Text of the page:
I am writing this while sitting on my sunny patio with my laptop and a cup of coffee (with a splash of Baileys). The robins are fighting over huckleberries, the bumblebees are hopping between lavender bushes, and Mochi is roasting in the sunshine.
This particular day is a good one. An ideal one, you might even say.
“How we spend our days is, of course, how we spend our lives. What we do with this hour, and that one, is what we are doing. A schedule defends from chaos and whim. It is a net for catching days.” — Annie Dillard
I’ve been thinking a lot lately about what it means to have a good day, and how to spend my both my time and resources wisely. How do we make space for good days, even when things feel chaotic, unpredictable, or even just depressing?
That’s why I was equal parts thrilled and nervous when Khe from Rad Reads asked me if I’d be interested in doing a guest session for his community, Design The Perfect Day. I don’t know that I’ve mastered the “Perfect Day” yet (let’s be honest, perfection is a myth), but I have managed to optimize my schedule to spend it doing mostly activities that I love, including teaching, consulting, learning, and gardening.
It was a fun, conversational session where I share my philosophies on how I think about planning, how essential it is to have an anchoring vision, and how doing a daily journal in Notion has been an essential keystone habit in my productivity and effectiveness. Khe is such a gem of a human; he’s smart, kind, and really knows how to get to the root of what matters.
You can check out our conversation here:
It also got me thinking, since we’ve just finished up the first 6 months of the year, that it might be fun to go back and take a high-level look at my daily journal as part of a mid-year review. I’ve managed to fill out my journal every day for 508 days in a row! 😱That’s a lot of data and insight to work with…
Here are some of the observations and insights I’ve gleaned from the daily tracking I’ve been doing in Notion over the last 6 months:
Top 10 words
Every day I use 3 words to describe how I feel. Here are the top 10 most used words, and how many times I’ve used them this year:
Grateful – 44
Chill – 43
Anxious – 33
Excited – 32
Tired – 30
Inspired – 29
Connected – 27
Proud – 27
Happy – 25
Focused – 20
Days of the week
Tuesday is the most distracted day of the week.
Most notes + ideas are made on Wednesdays.
Thursday is the most effective day of the week (most days marked Flow and 5/5 Stars Effectiveness).
Wednesday is the least anxious day of the week.
Thursday is the most grateful day of the week (probably because we order Indian food every Thursday night… 19 times to be precise…).
Most knowledge is consumed on Thursdays + Fridays.
Friday is the most proud day of the week, as well as the most energized.
Saturday has the highest number course sales.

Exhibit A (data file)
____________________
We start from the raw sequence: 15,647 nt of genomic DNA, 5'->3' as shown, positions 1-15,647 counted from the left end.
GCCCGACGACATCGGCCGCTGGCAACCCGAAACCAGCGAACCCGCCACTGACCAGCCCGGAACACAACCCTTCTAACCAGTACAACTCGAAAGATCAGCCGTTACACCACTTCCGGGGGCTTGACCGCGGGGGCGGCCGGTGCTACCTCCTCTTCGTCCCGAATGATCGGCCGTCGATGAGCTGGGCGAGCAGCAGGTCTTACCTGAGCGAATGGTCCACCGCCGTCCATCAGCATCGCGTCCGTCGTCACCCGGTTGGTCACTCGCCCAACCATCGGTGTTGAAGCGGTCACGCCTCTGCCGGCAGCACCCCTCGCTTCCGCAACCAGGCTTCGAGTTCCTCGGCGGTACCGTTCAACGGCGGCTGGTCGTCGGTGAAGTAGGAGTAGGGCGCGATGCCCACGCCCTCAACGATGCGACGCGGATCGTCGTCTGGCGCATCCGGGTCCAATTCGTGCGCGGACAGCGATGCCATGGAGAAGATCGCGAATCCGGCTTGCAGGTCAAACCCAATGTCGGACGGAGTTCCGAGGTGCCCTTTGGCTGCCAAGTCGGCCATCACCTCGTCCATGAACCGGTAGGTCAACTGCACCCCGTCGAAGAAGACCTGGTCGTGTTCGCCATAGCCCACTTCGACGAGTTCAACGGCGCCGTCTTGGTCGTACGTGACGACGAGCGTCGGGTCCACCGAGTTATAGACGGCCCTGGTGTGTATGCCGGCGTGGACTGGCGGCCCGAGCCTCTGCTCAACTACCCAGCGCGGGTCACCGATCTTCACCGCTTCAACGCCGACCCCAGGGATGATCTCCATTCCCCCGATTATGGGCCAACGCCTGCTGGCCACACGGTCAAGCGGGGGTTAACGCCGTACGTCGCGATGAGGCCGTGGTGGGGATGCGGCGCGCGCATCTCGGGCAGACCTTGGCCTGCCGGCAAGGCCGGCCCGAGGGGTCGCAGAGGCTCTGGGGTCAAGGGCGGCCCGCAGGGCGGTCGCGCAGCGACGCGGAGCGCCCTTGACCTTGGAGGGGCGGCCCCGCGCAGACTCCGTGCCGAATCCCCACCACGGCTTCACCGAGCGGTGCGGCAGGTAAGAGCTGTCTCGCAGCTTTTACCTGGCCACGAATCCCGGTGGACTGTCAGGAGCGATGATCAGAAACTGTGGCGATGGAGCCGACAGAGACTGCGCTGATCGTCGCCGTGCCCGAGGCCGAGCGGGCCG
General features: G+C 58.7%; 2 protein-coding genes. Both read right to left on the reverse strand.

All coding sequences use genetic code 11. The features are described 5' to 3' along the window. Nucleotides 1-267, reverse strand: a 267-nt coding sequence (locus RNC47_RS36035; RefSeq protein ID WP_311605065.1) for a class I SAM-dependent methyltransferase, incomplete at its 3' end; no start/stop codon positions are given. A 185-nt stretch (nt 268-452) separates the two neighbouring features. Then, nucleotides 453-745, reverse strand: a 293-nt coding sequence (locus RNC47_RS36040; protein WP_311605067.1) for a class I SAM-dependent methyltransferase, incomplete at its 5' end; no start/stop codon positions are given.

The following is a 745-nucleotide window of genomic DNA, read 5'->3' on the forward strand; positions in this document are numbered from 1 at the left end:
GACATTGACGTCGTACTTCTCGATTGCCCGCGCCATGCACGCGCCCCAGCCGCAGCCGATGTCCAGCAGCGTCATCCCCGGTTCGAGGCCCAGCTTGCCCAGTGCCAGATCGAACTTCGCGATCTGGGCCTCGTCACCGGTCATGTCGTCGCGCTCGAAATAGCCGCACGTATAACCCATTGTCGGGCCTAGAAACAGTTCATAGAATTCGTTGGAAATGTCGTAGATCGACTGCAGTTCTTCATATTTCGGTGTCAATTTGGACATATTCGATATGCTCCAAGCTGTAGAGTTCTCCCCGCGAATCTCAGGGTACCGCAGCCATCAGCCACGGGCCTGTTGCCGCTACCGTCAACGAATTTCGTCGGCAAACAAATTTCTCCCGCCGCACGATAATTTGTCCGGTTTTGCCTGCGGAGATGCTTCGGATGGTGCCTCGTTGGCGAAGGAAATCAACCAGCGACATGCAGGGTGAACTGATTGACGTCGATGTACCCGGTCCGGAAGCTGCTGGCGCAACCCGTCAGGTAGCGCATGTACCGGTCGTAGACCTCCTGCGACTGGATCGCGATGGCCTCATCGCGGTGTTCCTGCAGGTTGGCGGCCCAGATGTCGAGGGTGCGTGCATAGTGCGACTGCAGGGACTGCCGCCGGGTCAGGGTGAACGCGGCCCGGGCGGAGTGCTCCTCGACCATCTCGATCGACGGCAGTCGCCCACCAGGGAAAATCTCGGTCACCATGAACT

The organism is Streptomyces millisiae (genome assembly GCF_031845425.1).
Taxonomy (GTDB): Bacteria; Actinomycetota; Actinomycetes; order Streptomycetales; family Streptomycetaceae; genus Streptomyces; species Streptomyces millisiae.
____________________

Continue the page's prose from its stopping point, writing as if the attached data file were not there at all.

Sunday is the most chill day of the week.
Appeared in my Gratitude journal:
Ben (husband): 60 times
Georgia (my right-hand woman, operations support): 21 times
Weather: 9 times
11 days were spent doing intensive gardening.
160 days had a rating of 7/10 happiness or higher.
34 days experienced a state of Flow.
I “Won the Day” 66% of the time (days where I completed all of the tasks I planned to complete).
I watched 16 movies, and 18 television (Netflix) series.
I made 142 pieces of content, including:
- 5 Guest Interviews
- 2 Youtube videos
- 24 Office Hours
- 16 email newsletters
I made 251 entries in my knowledge hub, including:
- 25 online courses
- 79 articles
- 28 books or audiobooks
Alright, so what can I do with all this information?
For me, Notion has been a tool to help me pay attention to what I’m paying attention to.
- How often am I impeccable with my word?
- How often am I making the same mistakes over and over again?
- What patterns are emerging, and what elements influence one another?
The simple act of thinking through simple questions like:
- What am I grateful for today?
- What can I celebrate today?
- What could I have done better today?
- What challenged me today?
…can be very revealing. As I reflect on these questions (and others) at the end of each day, and again at the end of each week, I can take stock of what is working well and what needs to change (even if only incrementally).
The more I feed data into the system, the more insights and observations I have to work with. What I love about doing these reflections digitally is the beautiful combination of both qualitative + quantitative data in the same place.
Some of the changes I have made over time through these observations
- Switching up my no-call days
- Better and more realistic time-blocking and task-batching
- Adjusting my goals to include more physical activity (Since COVID made dodgeball, softball, and dance classes evaporate overnight…)
- More self-compassion for not always being “ON” (because the patterns are now obvious: extremely productive weeks are almost always followed by low-energy weeks)
- Building in more rejuvenating activities, both mid week and on weekends
A daily journaling habit can be a powerful way to take note of where your day-to-day activities are not lined up with your values or your bigger goals.
Over to you.
Do you have a daily journaling habit? And if so, what are some of the prompts you use to help you become more mindful and effective?
I’d love to hear; leave a comment and let me know!
P.S. If you’re struggling to get out of reactive mode and become a more planful person, you should definitely check out my course, Notion Mastery. I share my entire Notion setup, along with my own workflows, habits, and routines. Learn the tool while also becoming ridiculously productive and organized!